Last week, this website posted “The Cologne Conundrum,” which basically argued that cologne is unlike any other element of personal style. And not necessarily for the better. At the end of the post an invitation was made to the cologne wearers out there to write counters to the post if they wanted. And a few kindly accepted the challenge. Here’s what some of them had to say…
I enjoyed your article on cologne. It did push me into writing a short counter, as I saw a core problem. You have assumed people do not have a natural scent. It is not about what scented items they have on, but the natural body odor they produce. Some men look good shirtless; should we all throw away shirts as useless impositions on others sight because a short, stocky man chose to wear checks and plaids?
In fact, we are surrounded by scents chosen by others and imposing themselves on us constantly. Just walk into another man’s home and you are instantly hit by the smell of not only him but possessions and their own natural odors creating a melange uniquely identifying him. Why should a man not wish to impose order on the odor he presents to the larger world? I would go so far as to say you choose to do so by not wearing a cologne yourself. You have found a good natural scent to present: yourself mixed with your clothing, deodorant, hair product, and so on.
Besides this, do we wear the same clothes day in and day out without ever changing? Hardly. Yet wearing no cologne relegates a man to the same smell every day. He can’t match it to his mood, his outfit, his circumstances. No cologne could be for interviews and professional events, while a leather tone could be his regular. The same way you rarely remember individual clothes someone wore, the cologne chosen blends in to present the man in his best light. Or, if poorly selected, his worst.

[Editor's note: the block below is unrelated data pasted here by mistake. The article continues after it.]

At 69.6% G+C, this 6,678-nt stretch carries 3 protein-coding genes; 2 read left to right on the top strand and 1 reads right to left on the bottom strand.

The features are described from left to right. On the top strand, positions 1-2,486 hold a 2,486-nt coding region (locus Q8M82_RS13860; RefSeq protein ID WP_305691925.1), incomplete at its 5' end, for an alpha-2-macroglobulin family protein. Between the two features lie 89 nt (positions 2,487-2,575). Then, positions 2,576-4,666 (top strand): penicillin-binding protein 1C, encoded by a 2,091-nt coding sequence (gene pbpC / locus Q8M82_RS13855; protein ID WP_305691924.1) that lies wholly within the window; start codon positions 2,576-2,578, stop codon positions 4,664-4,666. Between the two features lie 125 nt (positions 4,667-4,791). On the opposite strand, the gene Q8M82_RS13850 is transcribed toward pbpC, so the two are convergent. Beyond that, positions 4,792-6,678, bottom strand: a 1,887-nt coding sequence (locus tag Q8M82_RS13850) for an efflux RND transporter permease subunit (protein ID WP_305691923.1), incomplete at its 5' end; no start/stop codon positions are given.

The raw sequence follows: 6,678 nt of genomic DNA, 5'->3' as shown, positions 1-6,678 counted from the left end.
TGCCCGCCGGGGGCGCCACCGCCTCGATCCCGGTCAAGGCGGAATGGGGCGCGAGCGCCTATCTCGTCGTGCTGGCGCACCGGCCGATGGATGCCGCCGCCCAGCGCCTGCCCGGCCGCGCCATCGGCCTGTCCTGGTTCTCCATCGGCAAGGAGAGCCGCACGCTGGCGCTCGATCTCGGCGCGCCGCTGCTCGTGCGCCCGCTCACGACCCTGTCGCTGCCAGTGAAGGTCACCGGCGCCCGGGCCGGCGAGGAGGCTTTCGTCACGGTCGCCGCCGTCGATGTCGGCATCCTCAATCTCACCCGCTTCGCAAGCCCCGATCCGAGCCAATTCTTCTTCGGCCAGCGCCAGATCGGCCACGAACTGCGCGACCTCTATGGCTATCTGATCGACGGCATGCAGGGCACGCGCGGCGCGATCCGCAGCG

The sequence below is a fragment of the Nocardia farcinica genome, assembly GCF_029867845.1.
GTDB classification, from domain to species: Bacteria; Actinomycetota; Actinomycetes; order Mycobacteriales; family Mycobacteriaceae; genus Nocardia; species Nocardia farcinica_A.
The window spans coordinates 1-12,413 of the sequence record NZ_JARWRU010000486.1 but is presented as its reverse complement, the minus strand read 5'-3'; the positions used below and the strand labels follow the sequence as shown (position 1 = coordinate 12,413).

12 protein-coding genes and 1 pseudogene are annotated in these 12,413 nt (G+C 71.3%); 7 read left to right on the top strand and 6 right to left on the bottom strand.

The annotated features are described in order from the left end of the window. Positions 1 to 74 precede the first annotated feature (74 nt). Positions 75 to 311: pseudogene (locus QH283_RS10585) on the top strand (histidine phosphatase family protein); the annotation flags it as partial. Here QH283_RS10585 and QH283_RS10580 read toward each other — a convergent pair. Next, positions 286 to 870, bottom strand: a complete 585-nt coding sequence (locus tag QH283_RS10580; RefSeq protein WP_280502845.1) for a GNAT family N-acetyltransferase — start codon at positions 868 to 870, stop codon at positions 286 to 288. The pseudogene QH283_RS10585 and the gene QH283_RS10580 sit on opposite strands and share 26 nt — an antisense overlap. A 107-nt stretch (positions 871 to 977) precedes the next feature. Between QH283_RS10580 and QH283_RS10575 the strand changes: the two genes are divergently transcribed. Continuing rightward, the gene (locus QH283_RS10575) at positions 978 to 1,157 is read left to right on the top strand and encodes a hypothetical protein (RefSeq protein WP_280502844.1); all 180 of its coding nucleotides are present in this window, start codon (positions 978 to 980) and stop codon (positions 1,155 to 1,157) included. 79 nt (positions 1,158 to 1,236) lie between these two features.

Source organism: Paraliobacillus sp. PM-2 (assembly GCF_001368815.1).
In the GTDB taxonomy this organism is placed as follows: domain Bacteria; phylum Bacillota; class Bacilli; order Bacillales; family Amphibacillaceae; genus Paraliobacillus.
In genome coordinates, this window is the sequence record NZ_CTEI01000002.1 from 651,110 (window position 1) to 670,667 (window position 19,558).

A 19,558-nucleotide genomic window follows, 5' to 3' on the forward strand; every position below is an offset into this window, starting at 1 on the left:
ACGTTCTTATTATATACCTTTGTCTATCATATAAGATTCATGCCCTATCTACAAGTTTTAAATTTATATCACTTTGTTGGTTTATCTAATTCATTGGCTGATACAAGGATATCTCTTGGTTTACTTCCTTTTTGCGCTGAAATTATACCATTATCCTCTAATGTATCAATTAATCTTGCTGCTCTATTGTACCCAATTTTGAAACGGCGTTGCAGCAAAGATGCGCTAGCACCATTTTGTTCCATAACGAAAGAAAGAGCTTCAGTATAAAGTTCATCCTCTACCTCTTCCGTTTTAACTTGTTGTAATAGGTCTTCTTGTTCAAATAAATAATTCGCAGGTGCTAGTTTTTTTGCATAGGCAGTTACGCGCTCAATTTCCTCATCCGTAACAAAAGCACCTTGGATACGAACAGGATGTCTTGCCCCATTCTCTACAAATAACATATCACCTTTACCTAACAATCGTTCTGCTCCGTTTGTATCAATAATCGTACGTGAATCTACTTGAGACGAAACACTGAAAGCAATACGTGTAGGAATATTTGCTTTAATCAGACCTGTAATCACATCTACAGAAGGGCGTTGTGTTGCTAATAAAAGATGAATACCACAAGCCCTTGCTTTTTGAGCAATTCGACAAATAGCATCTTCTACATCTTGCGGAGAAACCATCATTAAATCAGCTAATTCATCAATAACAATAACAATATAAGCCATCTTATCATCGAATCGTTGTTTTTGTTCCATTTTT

To sum up, I would consider cologne a part of the wider sphere of style similar to Dappered Space picks. Minimalism has it’s place, but I do enjoy a good chair.
I wear cologne only when I’m with my fianc© because she likes the scent and wants me to wear it. (It was also her idea. A previous girlfriend went cologne shopping with me and she really enjoyed the shopping.)
Need I say more?
I feel your response to counter argument #2 doesn’t really do it justice. Suppose you’re the kind of user who sprays conservatively and prefers a cologne with low sillage: the kind of scent that hovers close to your skin and won’t travel very far. Then, what you have is a pleasant surprise for anyone willing to lean in close, and a scent that is unlikely to overwhelm your nose all day (unless you’re spraying your face, which would be a mistake). I only get a whiff of the cologne I wear a couple of times a day, and usually only when I’m walking in a breeze. To avoid nose fatigue, one can also switch colognes seasonally or resist wearing a cologne every day.
That said, given how off putting it can be when cologne is overdone and how hard it is to master the rules of cologne etiquette, I found your post regrettably necessary.
And there you, perhaps, have it. Both sides of the argument for cologne. But as Emad put it, cologne can be overdone, and cologne etiquette isn’t exactly common knowledge (I had to google “low sillage” myself). Be careful out there fellas. And when in doubt, less is more.